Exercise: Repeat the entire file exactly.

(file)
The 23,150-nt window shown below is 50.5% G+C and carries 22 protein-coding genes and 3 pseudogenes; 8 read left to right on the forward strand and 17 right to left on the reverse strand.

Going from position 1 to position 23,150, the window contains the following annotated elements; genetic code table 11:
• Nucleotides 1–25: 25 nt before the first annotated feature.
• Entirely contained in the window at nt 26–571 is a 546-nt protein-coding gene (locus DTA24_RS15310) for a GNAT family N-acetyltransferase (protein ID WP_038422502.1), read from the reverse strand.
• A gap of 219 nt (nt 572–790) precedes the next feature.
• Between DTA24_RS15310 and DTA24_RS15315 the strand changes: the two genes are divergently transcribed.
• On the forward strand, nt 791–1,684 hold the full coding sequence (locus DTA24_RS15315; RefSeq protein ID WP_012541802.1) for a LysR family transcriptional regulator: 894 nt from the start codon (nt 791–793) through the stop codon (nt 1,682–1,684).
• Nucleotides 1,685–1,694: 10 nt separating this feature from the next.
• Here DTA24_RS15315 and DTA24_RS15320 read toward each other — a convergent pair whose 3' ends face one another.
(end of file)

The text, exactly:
The 23,150-nt window shown below is 50.5% G+C and carries 22 protein-coding genes and 3 pseudogenes; 8 read left to right on the forward strand and 17 right to left on the reverse strand.

Going from position 1 to position 23,150, the window contains the following annotated elements; genetic code table 11:
• Nucleotides 1–25: 25 nt before the first annotated feature.
• Entirely contained in the window at nt 26–571 is a 546-nt protein-coding gene (locus DTA24_RS15310) for a GNAT family N-acetyltransferase (protein ID WP_038422502.1), read from the reverse strand.
• A gap of 219 nt (nt 572–790) precedes the next feature.
• Between DTA24_RS15310 and DTA24_RS15315 the strand changes: the two genes are divergently transcribed.
• On the forward strand, nt 791–1,684 hold the full coding sequence (locus DTA24_RS15315; RefSeq protein ID WP_012541802.1) for a LysR family transcriptional regulator: 894 nt from the start codon (nt 791–793) through the stop codon (nt 1,682–1,684).
• Nucleotides 1,685–1,694: 10 nt separating this feature from the next.
• Here DTA24_RS15315 and DTA24_RS15320 read toward each other — a convergent pair whose 3' ends face one another.